Red (Felicity McLean, HarperCollins)
Ruby ‘Red’ McCoy wants people to hear her side of the story. She knows what the police are saying, and she knows what’s been reported in the media—but none of that is what really happened. Felicity McLean’s new novel, her second after 2019’s The Van Apfel Girls Are Gone, takes on the story of Ned Kelly and reimagines it in a new context. It’s the late 80s, and instead of the bearded bushranger the protagonist is a fiery teenage girl. Red and her father Sid try to live a quiet life, but a family feud stretching back three generations means that a local police sergeant has his sights set on bringing them down. Filled with simmering tension, Red is both tragic and darkly comedic, exploring police corruption, lost potential and the sometimes crushing weight of societal expectation. The novel is written entirely in Red’s voice, in a frenetic, conversational style peppered with plenty of ‘yeahs’ and minimal punctuation. It’s a technique that serves multiple purposes, plunging the reader directly into Red’s perspective, underscoring the idea that the ‘truth’ of history depends on whose perspective we listen to, and is a nod to Kelly’s own manifesto outlining his side of things. It isn’t necessary to know anything about Kelly’s story when reading Red—the novel stands alone. But for those with even a passing familiarity, the references—both overt and subtle—enhance the overall read. By drawing inspiration from Kelly, McLean shines a light on the idea that, though over 100 years have passed, too many ugly truths stay the same.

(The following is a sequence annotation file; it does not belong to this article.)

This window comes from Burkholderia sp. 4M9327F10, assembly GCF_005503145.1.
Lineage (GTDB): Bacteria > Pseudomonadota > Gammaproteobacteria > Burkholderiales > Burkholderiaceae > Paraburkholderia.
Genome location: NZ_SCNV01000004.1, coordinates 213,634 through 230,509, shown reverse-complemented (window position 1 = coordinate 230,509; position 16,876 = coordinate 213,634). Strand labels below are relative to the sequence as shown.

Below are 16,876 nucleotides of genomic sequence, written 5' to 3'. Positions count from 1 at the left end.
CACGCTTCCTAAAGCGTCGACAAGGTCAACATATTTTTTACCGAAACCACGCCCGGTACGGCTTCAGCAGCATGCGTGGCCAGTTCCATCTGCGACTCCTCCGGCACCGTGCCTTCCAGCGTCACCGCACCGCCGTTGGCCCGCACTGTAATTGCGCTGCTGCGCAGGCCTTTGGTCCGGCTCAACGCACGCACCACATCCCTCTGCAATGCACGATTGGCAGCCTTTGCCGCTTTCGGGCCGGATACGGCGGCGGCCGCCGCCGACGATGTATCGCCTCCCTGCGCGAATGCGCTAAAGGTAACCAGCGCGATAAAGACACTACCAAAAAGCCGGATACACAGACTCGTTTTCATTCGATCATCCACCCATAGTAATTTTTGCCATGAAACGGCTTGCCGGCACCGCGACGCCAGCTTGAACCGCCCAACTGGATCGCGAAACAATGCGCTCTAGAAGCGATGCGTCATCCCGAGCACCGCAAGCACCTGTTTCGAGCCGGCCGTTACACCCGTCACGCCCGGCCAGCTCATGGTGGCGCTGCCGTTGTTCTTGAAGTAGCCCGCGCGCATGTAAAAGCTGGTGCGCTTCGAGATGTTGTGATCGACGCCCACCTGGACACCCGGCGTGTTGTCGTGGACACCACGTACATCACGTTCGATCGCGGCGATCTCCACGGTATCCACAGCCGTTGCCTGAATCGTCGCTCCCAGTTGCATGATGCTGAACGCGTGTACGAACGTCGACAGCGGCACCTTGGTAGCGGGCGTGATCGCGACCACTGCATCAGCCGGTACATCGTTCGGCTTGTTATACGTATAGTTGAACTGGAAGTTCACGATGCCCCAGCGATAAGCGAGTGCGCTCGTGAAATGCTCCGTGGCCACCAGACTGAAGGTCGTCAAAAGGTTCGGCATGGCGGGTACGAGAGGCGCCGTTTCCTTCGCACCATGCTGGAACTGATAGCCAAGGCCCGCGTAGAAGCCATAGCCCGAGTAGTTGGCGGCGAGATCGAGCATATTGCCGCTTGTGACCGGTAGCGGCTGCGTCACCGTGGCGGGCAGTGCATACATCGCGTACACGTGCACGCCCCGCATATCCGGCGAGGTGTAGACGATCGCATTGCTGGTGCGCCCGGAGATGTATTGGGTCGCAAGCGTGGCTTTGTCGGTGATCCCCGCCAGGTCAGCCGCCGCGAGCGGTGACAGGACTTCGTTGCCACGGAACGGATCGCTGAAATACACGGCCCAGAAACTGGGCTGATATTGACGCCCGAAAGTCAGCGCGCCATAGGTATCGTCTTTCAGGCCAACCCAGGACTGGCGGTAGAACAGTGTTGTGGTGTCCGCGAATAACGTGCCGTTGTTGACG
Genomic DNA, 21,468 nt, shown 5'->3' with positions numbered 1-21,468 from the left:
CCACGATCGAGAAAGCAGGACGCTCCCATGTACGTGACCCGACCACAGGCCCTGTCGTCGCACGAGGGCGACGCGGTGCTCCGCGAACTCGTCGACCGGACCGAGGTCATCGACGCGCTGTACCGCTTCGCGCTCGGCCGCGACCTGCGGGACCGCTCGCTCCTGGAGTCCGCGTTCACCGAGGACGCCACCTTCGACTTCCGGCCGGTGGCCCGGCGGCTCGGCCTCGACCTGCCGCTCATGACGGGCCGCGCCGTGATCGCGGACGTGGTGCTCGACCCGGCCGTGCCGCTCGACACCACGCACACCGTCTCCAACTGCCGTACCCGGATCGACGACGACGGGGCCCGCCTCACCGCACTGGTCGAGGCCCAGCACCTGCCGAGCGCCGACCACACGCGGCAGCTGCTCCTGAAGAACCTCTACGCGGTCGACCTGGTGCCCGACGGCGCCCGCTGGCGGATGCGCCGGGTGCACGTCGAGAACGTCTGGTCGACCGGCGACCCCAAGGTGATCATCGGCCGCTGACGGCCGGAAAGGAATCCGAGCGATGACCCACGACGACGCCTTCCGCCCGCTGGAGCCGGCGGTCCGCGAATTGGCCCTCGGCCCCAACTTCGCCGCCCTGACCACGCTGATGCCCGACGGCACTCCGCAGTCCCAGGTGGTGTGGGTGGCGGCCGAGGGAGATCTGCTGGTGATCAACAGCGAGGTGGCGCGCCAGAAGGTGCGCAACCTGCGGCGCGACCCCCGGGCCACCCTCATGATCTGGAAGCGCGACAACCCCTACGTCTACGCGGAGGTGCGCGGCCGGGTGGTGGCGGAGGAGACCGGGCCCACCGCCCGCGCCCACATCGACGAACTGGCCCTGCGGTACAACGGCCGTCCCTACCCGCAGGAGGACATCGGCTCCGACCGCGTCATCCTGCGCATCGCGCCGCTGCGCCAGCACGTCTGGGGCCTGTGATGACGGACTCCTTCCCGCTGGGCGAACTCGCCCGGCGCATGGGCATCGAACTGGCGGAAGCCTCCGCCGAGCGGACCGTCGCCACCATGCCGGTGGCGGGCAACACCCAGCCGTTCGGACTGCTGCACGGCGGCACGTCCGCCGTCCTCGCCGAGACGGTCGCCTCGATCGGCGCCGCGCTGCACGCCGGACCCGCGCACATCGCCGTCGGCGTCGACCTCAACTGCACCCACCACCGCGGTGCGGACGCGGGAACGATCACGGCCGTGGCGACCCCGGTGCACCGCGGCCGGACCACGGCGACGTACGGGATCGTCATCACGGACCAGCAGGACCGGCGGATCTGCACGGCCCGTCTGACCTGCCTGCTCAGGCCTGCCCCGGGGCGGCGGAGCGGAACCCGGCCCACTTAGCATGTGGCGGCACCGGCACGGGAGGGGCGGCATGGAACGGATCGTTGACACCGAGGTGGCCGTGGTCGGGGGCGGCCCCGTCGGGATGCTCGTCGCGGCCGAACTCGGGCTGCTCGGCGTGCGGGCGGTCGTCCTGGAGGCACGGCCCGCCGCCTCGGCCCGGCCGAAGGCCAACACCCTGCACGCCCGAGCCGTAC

Elizabeth Flux is a freelance writer and editor.